Have you ever walked into the gym and be overwhelmed by lots of stuffs and things you can do?
So, how will you choose? Will you go for “do as much as you can” like what others are doing or just choose a few ones so you could go with it routinely? Working out requires commitment and willingness to train for an hour or more for almost every day, so make sure you are prepared for the routine that you will choose.
Whether you’re looking for the ingredients for a perfect total-body workout, or you’d just like to cherry-pick a move or two to insert into your current routine, this list of essential exercises has you covered.
Training doesn’t have to be complicated, so here’s a short list of essential exercises that you should do to snap you out of being overwhelmed.
Barbell Bench Press
Muscles at work: chest, front delts and triceps
Before you start, ask someone to show you how to do this correctly, by doing this correctly will help you maximize the effect it does to your body. Aside from your chest, you will also the effect in your upper back, legs and even to your glutes.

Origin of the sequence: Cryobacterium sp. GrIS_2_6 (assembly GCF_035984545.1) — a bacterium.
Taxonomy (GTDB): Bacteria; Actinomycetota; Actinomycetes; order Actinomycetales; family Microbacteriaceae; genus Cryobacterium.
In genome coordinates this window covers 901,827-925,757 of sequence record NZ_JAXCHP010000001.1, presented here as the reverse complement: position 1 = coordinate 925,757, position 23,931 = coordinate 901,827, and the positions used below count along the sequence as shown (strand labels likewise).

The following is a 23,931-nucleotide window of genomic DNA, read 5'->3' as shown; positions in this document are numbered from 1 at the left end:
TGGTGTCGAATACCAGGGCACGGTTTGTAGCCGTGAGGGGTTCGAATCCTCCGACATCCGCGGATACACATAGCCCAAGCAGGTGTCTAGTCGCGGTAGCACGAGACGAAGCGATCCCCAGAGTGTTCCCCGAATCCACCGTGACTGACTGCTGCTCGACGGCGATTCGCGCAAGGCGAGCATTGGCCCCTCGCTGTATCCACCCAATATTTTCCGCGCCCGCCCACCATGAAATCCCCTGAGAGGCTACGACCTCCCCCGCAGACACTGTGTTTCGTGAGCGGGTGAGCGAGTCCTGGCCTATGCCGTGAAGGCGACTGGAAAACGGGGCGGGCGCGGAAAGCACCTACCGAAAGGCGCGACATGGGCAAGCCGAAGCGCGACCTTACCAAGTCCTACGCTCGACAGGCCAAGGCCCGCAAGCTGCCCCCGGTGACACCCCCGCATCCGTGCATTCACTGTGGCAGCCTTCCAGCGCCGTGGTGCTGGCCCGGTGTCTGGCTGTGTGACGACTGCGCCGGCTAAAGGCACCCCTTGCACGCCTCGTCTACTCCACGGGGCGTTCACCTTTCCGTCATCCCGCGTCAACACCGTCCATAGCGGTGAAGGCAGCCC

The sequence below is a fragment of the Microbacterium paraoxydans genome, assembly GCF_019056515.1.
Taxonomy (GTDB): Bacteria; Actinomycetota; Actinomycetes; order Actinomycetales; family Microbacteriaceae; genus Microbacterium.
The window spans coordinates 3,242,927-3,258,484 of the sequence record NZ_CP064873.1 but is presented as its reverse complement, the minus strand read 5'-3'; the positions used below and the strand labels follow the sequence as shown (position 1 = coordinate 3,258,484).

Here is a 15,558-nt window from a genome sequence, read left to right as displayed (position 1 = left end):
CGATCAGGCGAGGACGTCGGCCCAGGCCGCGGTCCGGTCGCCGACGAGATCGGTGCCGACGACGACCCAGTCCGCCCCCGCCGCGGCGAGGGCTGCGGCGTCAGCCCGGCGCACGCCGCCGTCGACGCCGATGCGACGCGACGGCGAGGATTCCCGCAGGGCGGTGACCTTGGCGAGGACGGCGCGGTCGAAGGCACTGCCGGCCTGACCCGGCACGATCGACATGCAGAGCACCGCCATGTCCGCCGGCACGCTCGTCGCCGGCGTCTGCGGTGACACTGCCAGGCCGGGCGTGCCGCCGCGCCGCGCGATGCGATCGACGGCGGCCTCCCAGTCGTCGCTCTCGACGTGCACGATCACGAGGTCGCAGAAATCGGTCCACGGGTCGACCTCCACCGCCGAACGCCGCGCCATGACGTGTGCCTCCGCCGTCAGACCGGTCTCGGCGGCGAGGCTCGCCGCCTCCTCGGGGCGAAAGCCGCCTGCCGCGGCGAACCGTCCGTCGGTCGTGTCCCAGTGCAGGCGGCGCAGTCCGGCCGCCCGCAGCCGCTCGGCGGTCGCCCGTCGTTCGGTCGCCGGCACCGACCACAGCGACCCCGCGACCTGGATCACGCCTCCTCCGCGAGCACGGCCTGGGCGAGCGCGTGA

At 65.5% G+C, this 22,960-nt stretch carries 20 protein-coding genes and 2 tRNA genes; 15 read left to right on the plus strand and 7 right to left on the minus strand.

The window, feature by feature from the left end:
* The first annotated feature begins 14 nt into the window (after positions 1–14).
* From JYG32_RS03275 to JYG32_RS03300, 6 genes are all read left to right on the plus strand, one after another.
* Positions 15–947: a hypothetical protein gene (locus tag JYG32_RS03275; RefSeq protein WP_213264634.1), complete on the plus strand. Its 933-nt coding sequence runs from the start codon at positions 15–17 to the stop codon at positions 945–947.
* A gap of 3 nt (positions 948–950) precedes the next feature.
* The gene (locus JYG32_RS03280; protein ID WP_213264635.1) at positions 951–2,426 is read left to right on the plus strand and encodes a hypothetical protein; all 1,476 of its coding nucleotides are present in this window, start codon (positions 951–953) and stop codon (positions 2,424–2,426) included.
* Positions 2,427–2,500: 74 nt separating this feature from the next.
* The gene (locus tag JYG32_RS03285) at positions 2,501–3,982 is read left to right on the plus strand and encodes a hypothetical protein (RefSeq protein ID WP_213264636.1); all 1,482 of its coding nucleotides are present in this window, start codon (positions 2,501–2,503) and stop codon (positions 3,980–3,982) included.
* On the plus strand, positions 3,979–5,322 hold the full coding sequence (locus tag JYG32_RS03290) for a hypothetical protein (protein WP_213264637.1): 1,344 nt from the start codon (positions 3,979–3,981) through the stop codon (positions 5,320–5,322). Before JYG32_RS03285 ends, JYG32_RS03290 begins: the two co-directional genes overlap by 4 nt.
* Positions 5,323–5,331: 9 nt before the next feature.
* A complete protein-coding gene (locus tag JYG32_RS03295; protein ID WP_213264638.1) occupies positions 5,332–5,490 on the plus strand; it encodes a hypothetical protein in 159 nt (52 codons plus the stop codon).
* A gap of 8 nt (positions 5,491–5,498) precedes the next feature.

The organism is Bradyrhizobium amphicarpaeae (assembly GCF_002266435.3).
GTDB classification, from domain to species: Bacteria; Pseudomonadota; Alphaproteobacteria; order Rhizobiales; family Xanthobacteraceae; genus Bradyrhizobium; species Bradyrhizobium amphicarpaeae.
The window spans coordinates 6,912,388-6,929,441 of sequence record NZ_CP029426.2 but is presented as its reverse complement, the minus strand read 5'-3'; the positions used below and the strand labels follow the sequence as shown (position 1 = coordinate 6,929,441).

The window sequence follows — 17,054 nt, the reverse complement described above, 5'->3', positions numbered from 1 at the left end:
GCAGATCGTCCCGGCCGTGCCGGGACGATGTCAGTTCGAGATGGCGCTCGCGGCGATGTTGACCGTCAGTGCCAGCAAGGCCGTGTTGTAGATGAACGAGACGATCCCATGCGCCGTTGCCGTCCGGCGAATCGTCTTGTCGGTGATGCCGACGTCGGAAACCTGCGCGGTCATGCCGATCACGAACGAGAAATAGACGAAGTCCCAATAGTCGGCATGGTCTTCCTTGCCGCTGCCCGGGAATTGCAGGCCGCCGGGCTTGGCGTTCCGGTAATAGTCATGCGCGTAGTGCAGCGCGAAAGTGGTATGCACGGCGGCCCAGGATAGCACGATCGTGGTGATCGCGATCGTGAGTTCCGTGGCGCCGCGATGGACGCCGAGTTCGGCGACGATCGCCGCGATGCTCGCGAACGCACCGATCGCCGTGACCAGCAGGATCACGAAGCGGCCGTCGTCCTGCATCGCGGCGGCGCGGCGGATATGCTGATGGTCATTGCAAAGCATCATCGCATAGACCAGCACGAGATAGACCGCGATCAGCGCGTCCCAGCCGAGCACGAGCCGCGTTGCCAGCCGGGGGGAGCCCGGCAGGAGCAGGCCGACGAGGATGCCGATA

“It requires movement at the glenohumeral and ulnar-humeral joints, which means more muscles have to be involved,” says Michael Urti, CSCS, from Retro Fitness in New York City. “Plus, the barbell must be stabilized to execute the movement properly, which activates even more musculature. Your whole body, from head to toe, is working together to move that weight.”
Muscles at work: Quads, glutes and hamstrings
“Because there’s so much neuromuscular activation when performing this exercise, your body’s hormonal response is heightened, which is ideal for strength gains and fat loss,” says Urti.
Muscles at work: Biceps
It’s a classic gym image we’ve all seen: Arnold (or someone like him) struggling to curl a huge loaded barbell. Sure, it looks cool, but for most of us, a far better choice is right over in the dumbbell section.
“Using a barbell allows you to lift heavier weight, but it can also lead to muscle imbalances if the stronger side takes over,” says Parker Hyde, MS, CSCS, a doctoral candidate at The Ohio State University. “Using dumbbells can help (or prevent) strength and muscle imbalances and give you enough stimulus for muscle growth.”
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